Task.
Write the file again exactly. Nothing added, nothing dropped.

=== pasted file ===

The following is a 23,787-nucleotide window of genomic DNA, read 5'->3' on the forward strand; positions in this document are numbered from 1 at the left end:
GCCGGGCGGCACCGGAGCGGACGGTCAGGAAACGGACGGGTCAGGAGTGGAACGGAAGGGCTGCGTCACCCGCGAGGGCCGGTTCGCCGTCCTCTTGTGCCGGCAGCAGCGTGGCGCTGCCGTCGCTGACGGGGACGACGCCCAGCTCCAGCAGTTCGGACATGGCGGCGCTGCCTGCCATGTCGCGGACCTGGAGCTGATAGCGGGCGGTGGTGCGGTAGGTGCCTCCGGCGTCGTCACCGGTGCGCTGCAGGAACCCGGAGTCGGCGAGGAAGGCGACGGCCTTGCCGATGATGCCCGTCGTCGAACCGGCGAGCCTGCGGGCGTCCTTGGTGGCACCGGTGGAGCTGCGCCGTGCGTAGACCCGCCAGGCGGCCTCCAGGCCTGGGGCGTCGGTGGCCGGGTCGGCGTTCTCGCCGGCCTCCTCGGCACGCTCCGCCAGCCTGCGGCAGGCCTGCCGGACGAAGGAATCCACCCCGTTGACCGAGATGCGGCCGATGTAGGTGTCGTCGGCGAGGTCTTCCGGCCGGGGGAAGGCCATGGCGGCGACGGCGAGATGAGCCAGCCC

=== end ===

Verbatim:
The following is a 23,787-nucleotide window of genomic DNA, read 5'->3' on the forward strand; positions in this document are numbered from 1 at the left end:
GCCGGGCGGCACCGGAGCGGACGGTCAGGAAACGGACGGGTCAGGAGTGGAACGGAAGGGCTGCGTCACCCGCGAGGGCCGGTTCGCCGTCCTCTTGTGCCGGCAGCAGCGTGGCGCTGCCGTCGCTGACGGGGACGACGCCCAGCTCCAGCAGTTCGGACATGGCGGCGCTGCCTGCCATGTCGCGGACCTGGAGCTGATAGCGGGCGGTGGTGCGGTAGGTGCCTCCGGCGTCGTCACCGGTGCGCTGCAGGAACCCGGAGTCGGCGAGGAAGGCGACGGCCTTGCCGATGATGCCCGTCGTCGAACCGGCGAGCCTGCGGGCGTCCTTGGTGGCACCGGTGGAGCTGCGCCGTGCGTAGACCCGCCAGGCGGCCTCCAGGCCTGGGGCGTCGGTGGCCGGGTCGGCGTTCTCGCCGGCCTCCTCGGCACGCTCCGCCAGCCTGCGGCAGGCCTGCCGGACGAAGGAATCCACCCCGTTGACCGAGATGCGGCCGATGTAGGTGTCGTCGGCGAGGTCTTCCGGCCGGGGGAAGGCCATGGCGGCGACGGCGAGATGAGCCAGCCC